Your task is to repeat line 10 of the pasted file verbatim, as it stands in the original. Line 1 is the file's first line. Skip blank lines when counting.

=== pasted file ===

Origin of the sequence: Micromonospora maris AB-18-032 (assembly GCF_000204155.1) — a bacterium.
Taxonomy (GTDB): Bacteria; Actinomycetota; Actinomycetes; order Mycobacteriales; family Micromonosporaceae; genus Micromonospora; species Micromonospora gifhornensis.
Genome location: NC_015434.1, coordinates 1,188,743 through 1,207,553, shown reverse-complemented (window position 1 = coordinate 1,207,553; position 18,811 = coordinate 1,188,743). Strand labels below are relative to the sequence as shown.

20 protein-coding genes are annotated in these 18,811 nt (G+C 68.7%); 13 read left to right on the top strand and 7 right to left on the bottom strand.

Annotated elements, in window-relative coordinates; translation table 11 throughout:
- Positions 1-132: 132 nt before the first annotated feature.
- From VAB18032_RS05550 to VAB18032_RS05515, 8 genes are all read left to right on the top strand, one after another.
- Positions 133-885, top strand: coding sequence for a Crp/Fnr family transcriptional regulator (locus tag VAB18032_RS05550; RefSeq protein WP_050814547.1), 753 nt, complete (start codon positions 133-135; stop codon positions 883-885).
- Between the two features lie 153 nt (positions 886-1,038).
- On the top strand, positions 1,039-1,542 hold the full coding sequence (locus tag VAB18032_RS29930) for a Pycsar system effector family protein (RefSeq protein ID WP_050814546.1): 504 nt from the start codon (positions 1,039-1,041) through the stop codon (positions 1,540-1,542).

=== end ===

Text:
- On the top strand, positions 1,039-1,542 hold the full coding sequence (locus tag VAB18032_RS29930) for a Pycsar system effector family protein (RefSeq protein ID WP_050814546.1): 504 nt from the start codon (positions 1,039-1,041) through the stop codon (positions 1,540-1,542).